Liquid Oxygen

Liquid oxygen (LOX – LIQUID OXYGEN) is a pale blue strongly paramagnetic liquid. It is one of the four states of aggregation of oxygen. Liquid oxygen has a specific gravity of 1.141 g/cm3 and has properties such as moderate cryogenic freezing point of 50.5 K (-222.65 °C) and boiling point of 90.188 K (-182.96 °C). Liquid oxygen is widely used in the aerospace and gas industries, the operation of submarines and it is commonly used in medicine. Generally, the production of liquid oxygen is based on fractional distillation of air.

The expansion coefficient of oxygen when changing the state of aggregation into gaseous components is 860:1 at 20 °C, which is sometimes used in the oxygen supply systems for respiration in commercial and military aircrafts, as well as for transporting and supplying oxygen for long distances. One vehicle trailer carring liquid oxygen is capable of carrying as much oxygen in liquid state as oxygen in gaseous state (in 40 litre bottles) can be transported in 11 trucks!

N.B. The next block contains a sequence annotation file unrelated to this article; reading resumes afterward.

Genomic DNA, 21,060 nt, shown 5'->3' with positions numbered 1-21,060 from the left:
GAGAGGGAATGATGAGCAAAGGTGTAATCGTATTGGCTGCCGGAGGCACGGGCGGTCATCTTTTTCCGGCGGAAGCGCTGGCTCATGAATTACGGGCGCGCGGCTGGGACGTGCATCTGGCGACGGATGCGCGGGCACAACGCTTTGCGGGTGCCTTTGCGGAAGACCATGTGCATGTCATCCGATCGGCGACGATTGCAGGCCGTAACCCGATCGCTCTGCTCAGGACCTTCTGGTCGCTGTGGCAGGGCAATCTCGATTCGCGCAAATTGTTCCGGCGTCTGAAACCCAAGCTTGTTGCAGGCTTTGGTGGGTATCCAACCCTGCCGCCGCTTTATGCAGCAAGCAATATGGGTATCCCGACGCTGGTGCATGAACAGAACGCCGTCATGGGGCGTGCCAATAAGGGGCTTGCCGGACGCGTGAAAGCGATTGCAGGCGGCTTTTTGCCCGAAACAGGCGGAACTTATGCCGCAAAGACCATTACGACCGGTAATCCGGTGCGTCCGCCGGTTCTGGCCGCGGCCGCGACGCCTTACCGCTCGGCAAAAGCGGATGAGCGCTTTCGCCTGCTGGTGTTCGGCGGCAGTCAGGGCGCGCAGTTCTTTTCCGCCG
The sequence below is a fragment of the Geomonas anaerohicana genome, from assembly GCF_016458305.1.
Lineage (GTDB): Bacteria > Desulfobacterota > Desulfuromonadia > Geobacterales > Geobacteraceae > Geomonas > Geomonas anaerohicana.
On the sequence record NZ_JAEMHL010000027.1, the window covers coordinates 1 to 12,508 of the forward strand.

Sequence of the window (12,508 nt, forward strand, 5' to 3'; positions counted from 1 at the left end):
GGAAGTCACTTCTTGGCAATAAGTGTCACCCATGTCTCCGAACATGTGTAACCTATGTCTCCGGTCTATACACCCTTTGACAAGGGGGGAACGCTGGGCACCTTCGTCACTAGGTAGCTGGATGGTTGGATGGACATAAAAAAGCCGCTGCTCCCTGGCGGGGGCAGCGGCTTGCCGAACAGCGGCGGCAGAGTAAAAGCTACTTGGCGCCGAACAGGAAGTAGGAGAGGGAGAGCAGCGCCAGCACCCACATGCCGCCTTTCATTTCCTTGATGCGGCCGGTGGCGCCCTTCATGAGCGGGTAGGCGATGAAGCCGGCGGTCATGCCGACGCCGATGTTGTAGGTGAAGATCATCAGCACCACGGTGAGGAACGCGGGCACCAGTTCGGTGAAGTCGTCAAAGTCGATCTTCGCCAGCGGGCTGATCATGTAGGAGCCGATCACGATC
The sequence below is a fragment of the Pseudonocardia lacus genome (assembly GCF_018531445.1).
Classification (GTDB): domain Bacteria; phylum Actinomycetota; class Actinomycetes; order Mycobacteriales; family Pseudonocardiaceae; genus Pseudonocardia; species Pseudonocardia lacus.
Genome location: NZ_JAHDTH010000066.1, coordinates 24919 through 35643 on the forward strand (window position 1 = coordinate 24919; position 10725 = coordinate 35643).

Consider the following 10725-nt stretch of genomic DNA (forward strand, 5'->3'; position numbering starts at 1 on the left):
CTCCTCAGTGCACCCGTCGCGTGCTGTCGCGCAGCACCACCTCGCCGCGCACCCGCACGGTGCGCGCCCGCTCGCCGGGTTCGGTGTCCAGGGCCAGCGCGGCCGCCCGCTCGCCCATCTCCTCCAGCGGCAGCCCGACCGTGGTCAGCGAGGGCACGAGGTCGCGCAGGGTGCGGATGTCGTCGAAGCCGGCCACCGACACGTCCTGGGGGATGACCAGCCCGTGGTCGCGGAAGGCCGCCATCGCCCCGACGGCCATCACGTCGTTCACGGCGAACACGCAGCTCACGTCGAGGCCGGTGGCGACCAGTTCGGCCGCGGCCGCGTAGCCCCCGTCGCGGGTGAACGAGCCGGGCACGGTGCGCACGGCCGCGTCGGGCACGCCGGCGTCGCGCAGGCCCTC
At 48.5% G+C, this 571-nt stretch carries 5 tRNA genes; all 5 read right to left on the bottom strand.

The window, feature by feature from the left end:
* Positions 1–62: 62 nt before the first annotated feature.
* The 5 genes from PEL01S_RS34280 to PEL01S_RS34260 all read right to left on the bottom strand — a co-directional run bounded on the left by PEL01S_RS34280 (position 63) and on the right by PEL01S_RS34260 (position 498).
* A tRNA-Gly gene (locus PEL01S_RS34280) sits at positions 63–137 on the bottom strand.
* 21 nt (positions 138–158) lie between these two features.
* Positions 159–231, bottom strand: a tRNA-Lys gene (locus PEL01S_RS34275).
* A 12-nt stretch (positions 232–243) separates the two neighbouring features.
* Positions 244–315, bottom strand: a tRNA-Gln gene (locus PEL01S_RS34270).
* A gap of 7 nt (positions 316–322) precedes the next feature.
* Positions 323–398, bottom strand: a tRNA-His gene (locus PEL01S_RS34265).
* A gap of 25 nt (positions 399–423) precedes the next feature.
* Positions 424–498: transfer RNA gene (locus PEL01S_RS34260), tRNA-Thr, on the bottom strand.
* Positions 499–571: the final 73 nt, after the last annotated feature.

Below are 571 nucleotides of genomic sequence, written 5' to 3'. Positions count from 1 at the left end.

Due to its cryogenic nature, liquid oxygen may cause brittleness in materials that come into contact with it. Liquid oxygen is also a very powerful oxidising agent: the organic material burns quickly in its environment with high heat. Moreover, some substances impregnated with liquid oxygen tend to explode unexpectedly. Petroleum products, including asphalt, often exhibit this behaviour. The use of liquid oxygen in asphalt coating is therefore not permitted.

Liquid oxygen is a common oxidiser in rocket fuel, usually in combination with liquid hydrogen or kerosene. Its use is due to high specific impulse, which is obtained by using this oxidant in rocket fuel.



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